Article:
Meditation and Its End

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from Prayer Life in Carmel
Fr. Redemptus Valabek, O. Carm

Rumination on the words of God in the medieval sense, translating them into concrete action, is the final goal of meditation. The author warns that meditation of the Word without its observance will not save a man. "It is not enough to read the Scriptures and commandments of the Lord; the fruit of (resultant) action must be manifested." A mechanical type of meditation that may even commend to memory the whole of the Bible, does not justify a man. Authentic prayer must be animated by operative charity; mediation with no concrete results to show for it is worth nothing.

What might be the fruits of meditation--the concrete results that are so essential to its foundation? I do not think we need to consider this in terms necessarily of "action" as we might consider it, but in terms of "actions" as St. Thérèse might do so. A smile at someone you don't particularly care for, a helping hand where it might be easier not to lend assistance, a kind word, or a private word of warning where something is not going as it should. All of these things can be the fruit that should come from meditation. If meditation is more than memorization and an exercise of the imaginative faculties, it will always result in the desire, perhaps even the need, to do good for others.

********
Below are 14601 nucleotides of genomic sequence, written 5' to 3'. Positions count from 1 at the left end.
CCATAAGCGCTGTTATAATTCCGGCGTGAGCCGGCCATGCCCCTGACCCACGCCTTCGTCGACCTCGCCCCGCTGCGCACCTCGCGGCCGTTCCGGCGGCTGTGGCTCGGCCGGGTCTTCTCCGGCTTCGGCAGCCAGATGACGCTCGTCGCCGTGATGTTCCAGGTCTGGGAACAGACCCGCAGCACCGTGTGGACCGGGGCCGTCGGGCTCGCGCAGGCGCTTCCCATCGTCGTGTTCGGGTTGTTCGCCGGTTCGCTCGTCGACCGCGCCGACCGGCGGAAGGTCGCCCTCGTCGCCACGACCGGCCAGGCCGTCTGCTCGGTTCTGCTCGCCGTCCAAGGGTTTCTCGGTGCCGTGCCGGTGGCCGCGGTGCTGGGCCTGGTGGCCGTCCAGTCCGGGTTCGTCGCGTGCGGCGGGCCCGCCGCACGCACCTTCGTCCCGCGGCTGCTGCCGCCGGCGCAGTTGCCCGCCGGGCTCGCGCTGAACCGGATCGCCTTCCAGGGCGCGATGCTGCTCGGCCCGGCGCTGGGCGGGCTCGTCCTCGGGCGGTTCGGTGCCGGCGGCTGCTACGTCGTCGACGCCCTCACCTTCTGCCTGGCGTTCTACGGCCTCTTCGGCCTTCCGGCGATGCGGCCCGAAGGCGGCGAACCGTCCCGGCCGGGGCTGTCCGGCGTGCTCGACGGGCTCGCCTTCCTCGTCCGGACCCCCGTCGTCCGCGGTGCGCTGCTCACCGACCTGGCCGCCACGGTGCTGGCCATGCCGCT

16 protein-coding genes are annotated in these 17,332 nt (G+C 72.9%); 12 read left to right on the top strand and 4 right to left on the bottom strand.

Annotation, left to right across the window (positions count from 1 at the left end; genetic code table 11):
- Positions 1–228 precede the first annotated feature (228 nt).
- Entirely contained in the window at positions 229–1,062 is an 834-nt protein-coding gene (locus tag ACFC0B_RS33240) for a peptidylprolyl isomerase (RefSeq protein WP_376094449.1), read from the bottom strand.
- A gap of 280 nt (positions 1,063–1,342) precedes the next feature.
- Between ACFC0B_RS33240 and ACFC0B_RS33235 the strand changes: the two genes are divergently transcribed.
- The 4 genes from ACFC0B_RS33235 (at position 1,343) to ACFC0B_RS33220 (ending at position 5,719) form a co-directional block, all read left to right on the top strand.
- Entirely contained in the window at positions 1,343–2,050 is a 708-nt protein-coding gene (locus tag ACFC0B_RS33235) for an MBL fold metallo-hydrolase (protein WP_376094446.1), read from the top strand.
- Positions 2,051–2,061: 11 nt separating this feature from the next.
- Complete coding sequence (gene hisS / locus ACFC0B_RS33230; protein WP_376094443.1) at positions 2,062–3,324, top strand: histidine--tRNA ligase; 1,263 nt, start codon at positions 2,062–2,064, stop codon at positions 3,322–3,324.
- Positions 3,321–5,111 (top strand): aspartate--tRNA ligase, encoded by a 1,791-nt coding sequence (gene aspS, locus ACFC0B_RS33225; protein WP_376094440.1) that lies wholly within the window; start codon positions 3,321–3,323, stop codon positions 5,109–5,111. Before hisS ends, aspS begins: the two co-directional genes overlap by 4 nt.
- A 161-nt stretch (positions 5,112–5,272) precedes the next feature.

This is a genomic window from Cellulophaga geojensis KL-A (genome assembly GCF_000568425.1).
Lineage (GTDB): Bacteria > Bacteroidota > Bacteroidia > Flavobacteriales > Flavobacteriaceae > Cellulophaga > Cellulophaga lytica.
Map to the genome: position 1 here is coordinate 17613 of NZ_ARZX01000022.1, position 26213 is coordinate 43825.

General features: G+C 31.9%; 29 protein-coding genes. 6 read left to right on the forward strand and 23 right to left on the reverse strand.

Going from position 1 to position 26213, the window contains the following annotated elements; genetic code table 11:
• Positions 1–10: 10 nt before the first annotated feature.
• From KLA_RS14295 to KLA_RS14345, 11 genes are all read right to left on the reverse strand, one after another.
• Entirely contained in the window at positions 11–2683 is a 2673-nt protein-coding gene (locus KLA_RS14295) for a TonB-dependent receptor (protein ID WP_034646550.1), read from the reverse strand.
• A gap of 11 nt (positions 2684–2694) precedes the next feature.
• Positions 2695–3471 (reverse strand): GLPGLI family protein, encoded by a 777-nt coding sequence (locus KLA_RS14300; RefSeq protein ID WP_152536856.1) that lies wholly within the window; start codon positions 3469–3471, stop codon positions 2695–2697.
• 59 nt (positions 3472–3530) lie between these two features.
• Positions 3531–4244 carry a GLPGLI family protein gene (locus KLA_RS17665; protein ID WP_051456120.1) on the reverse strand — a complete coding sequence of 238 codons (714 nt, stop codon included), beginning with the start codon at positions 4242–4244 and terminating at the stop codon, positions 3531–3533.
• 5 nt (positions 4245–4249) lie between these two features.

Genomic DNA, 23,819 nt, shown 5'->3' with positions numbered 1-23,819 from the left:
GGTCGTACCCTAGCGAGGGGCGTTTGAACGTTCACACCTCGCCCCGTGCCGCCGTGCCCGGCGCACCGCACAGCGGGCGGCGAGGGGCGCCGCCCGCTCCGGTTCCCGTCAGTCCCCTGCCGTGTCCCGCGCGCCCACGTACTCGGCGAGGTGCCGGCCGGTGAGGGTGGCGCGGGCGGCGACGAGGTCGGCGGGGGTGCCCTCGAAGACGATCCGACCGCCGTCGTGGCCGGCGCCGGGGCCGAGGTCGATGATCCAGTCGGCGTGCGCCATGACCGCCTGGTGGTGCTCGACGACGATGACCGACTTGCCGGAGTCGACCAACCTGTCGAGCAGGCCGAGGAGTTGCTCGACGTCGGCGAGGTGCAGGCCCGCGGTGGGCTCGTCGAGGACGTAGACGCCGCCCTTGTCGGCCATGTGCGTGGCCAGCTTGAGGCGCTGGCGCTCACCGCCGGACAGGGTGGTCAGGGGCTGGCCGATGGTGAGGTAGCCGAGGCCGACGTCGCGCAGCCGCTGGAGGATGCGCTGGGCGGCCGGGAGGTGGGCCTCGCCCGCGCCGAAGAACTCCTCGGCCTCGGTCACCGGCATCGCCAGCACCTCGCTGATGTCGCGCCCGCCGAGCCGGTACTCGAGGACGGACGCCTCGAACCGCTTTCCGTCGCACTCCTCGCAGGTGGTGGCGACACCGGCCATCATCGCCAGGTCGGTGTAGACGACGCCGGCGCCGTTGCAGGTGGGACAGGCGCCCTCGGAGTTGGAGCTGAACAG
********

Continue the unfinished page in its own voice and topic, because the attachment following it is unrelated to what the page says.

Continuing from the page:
You cannot dig very deeply into the word of God before it starts digging into you. It removes years of built up protections and exposes the heart for renewal. And a heart renewed is a heart rejoicing in the freedom to love in substantial ways. All prayer is about loving the Lord and entering into conversation with Him. One sign of the substantial effects of prayer is that one begins to engage in conversation with Christ in other people--people who show no signs whatsoever of knowing Christ reveal Him to those who are immersed in His word.

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For me, the fruit of meditation/contemplation is an inner transformation that also gently affects all of our outward actions. Gently, but firmly.



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This page contains a single entry by Steven Riddle published on June 16, 2004 7:50 AM.

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